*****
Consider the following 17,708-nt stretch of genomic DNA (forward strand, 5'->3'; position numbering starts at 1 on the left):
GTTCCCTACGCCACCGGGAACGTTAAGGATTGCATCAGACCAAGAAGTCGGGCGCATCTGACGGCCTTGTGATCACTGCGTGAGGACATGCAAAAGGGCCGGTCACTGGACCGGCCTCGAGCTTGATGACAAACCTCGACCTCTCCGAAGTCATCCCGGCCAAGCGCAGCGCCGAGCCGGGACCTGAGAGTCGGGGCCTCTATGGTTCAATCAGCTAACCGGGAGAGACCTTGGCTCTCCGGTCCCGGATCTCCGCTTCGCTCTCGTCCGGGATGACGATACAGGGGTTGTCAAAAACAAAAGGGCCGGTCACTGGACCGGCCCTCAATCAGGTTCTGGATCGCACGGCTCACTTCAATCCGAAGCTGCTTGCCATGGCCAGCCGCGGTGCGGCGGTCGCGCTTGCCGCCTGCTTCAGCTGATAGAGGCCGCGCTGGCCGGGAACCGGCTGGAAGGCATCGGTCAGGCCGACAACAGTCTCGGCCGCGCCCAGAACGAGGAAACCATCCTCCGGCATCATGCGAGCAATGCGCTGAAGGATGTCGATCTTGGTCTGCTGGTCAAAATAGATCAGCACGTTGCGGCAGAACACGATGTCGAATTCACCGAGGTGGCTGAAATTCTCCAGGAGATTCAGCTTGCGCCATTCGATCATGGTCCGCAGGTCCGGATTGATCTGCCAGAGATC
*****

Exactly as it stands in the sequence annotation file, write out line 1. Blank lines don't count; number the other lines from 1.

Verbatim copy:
Consider the following 17,708-nt stretch of genomic DNA (forward strand, 5'->3'; position numbering starts at 1 on the left):